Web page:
515 Malcolm X Boulevard (at W. 135th Street) — The Schomburg Center for Research in Black Culture, a branch of the New York Public Library, is Hughes’ final resting place. His ashes are contained underneath the foyer floor, beneath an inscription: “My soul has grown deep like the rivers.” But the library always had a long association with Hughes. His ‘poetry-play’ ‘Don’t You Want To Be Free‘ played to sold-out crowds in the basement of the library in 1938. The play co-starred Robert Earl Jones, the father of James Earl Jones.

You can find a far more in-depth walking tour of 1920s Harlem here.

*Another African-American cultural icon, George Washington Carver, was born in the town of Diamond, Mo., fifteen minutes southeast of Joplin. If you’re ever swinging through that area of the world, the George Washington Carver National Monument, where his home was located, is worth a stop.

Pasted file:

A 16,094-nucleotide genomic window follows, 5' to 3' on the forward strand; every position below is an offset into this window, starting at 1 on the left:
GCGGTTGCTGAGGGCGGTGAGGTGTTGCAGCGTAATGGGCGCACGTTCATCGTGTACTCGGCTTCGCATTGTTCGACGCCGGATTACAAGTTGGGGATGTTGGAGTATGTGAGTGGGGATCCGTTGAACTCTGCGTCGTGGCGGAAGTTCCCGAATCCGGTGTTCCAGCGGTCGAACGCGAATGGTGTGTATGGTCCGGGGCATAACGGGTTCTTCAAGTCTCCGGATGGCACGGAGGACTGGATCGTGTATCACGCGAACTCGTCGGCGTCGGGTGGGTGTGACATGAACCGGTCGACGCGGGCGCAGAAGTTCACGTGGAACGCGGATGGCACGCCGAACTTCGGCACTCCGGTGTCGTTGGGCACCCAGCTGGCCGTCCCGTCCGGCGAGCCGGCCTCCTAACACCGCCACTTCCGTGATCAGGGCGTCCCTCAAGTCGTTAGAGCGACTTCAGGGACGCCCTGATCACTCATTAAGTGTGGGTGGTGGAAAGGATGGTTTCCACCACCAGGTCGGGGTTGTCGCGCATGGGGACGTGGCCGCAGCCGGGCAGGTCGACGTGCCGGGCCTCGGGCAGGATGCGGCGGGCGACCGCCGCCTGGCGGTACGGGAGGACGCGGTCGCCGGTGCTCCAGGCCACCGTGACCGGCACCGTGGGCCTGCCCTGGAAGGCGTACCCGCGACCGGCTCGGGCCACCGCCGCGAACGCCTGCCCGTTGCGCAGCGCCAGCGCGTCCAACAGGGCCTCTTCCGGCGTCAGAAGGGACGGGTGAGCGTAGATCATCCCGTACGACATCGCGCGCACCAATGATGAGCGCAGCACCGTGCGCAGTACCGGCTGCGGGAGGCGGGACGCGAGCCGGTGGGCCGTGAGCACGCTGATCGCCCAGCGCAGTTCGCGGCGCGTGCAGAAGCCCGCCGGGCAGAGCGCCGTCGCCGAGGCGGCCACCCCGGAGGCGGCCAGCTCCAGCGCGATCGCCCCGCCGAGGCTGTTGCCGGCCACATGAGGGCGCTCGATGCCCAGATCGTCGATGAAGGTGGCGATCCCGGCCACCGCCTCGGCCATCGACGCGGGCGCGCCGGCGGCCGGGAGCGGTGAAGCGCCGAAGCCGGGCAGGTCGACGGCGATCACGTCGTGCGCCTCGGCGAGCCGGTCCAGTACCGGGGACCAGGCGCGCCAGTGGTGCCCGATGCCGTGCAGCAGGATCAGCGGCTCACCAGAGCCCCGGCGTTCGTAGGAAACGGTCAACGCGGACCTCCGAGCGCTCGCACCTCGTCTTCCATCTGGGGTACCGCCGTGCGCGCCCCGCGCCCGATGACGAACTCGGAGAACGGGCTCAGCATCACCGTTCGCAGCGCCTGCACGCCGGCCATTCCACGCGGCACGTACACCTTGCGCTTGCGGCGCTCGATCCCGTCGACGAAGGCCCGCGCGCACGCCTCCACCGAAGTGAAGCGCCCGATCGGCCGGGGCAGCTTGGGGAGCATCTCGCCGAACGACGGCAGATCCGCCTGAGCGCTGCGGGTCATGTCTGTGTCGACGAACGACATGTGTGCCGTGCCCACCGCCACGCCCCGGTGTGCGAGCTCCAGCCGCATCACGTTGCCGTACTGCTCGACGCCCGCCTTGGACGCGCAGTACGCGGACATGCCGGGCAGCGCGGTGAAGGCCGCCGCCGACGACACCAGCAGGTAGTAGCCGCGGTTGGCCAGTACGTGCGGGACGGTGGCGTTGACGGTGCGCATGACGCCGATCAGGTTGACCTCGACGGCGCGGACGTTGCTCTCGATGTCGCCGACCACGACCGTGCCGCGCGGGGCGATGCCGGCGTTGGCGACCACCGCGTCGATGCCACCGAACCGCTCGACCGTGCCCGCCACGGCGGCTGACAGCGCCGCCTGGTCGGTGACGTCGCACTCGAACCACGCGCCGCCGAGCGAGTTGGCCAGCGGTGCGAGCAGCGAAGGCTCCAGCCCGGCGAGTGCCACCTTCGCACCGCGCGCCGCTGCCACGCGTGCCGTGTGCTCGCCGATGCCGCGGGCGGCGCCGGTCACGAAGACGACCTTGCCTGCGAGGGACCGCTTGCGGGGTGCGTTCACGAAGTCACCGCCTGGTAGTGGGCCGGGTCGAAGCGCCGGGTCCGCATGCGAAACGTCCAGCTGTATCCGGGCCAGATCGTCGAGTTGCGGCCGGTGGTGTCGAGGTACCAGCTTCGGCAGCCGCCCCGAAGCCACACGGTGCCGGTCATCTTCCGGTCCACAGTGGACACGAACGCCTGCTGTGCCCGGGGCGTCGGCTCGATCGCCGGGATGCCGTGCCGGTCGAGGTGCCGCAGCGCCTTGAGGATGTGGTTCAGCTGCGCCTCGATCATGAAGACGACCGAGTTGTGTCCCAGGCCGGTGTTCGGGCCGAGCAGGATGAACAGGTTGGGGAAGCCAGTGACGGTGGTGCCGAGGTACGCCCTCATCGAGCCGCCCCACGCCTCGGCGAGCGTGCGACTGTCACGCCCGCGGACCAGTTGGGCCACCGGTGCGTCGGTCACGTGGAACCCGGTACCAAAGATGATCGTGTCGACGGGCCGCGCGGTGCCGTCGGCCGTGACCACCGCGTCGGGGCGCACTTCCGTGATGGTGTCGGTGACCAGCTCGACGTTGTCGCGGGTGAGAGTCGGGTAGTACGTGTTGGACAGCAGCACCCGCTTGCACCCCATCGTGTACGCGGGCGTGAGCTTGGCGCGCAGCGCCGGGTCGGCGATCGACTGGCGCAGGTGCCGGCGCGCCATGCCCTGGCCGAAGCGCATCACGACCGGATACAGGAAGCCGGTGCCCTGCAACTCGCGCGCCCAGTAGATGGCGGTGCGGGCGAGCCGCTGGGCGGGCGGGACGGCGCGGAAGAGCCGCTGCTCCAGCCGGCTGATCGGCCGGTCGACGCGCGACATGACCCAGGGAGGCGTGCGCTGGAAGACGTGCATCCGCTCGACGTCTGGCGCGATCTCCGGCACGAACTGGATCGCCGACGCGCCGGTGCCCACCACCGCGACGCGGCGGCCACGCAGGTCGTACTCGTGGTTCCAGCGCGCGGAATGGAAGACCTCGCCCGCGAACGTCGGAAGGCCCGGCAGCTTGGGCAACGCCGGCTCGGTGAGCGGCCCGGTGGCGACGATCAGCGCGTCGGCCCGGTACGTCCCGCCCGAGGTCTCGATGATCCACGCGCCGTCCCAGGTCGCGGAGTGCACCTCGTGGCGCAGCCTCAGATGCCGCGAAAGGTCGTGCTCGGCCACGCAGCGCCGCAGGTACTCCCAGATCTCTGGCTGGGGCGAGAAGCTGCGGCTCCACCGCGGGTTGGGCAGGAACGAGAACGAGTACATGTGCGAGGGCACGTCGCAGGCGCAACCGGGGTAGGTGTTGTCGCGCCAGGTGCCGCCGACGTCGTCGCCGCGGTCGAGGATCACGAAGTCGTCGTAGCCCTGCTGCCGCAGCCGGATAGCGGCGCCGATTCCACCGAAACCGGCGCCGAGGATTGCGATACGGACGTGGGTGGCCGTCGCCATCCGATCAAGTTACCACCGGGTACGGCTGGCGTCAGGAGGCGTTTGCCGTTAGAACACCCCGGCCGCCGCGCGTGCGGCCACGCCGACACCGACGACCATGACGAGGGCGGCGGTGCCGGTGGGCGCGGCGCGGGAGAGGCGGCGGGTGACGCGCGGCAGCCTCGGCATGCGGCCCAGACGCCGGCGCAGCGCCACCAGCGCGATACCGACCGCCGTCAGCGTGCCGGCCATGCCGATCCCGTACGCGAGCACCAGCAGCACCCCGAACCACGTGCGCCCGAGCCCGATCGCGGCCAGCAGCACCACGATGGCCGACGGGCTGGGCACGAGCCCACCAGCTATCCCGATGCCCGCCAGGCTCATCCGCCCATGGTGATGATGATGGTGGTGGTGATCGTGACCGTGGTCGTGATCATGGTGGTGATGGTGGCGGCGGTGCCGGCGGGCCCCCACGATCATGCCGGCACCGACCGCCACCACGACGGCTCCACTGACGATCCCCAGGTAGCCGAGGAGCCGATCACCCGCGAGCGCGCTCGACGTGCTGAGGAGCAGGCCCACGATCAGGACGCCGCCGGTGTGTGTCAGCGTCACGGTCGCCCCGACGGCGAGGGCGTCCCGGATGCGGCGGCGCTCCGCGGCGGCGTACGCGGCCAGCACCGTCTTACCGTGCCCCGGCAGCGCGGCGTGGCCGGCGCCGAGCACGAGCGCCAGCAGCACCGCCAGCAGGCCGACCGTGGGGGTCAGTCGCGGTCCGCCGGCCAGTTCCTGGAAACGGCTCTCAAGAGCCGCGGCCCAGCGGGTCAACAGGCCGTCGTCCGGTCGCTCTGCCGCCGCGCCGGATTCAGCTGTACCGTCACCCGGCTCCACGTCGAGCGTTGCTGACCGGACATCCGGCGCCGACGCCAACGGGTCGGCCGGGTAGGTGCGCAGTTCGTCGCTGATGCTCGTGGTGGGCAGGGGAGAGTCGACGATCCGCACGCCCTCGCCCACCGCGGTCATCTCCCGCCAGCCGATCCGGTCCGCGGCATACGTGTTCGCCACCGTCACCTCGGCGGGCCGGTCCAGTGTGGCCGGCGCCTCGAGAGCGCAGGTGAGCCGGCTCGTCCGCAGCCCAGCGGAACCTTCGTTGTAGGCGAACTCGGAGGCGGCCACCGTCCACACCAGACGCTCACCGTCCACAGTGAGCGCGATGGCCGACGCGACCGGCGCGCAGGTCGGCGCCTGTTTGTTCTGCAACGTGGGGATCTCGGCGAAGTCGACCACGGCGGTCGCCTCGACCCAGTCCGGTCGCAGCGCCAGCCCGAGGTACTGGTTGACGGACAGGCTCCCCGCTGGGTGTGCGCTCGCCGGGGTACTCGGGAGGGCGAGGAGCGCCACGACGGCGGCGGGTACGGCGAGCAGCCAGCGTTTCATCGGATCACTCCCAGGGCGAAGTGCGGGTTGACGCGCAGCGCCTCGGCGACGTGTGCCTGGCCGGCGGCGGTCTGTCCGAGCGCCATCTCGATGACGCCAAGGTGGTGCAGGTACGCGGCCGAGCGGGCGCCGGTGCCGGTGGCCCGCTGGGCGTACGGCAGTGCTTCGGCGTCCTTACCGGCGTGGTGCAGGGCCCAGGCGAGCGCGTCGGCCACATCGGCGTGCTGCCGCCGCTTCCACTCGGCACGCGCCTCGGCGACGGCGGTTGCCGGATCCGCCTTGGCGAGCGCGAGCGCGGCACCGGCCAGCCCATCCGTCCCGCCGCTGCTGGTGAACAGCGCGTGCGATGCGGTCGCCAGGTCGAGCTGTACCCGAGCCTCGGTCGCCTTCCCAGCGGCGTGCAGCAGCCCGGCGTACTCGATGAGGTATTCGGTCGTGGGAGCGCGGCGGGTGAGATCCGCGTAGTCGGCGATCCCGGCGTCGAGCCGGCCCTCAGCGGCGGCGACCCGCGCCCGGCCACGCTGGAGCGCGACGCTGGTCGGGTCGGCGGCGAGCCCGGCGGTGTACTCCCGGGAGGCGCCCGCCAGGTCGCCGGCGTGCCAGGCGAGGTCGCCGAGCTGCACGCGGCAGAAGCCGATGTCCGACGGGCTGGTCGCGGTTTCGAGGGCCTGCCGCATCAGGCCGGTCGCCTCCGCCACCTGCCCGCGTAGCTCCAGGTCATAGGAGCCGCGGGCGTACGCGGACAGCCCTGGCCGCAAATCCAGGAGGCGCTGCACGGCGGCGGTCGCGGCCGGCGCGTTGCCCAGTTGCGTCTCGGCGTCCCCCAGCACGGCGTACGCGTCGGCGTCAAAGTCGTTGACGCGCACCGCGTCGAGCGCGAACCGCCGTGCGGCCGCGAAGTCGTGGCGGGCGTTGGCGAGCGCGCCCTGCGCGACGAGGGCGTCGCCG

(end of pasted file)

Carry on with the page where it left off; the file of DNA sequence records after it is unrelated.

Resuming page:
Modern Family: Black and Latino Alliances in New York City

The political landscape of modern New York City is a stew of neighborhood, borough, financial and ethnic interests built upon over two centuries of experience and tradition.  The most interesting story of the past fifty years — both locally and nationally — is the ascension of minority voices into the public sphere, reflecting population changes but also rising strategies of organization.

How did non-white New Yorkers first find their voice in modern politics? In Upsetting the Apple Cart, an impressive navigation through late 20th century politics by Frederick Douglass Opie, the answer comes from seemingly surprising places — the hospital, the classroom, the kitchen table.

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Opie, a professor at Babson College, inspects the particular relationship between New York’s black and Latino communities as they find ways to align at the workplace and in the voting booth. Today it seems obvious that two large minority interest groups might team up to achieve common goals, but it wasn’t until after labor and student activists explored the relationship in the 1950s and 60s that alliances were forged in the major political spheres.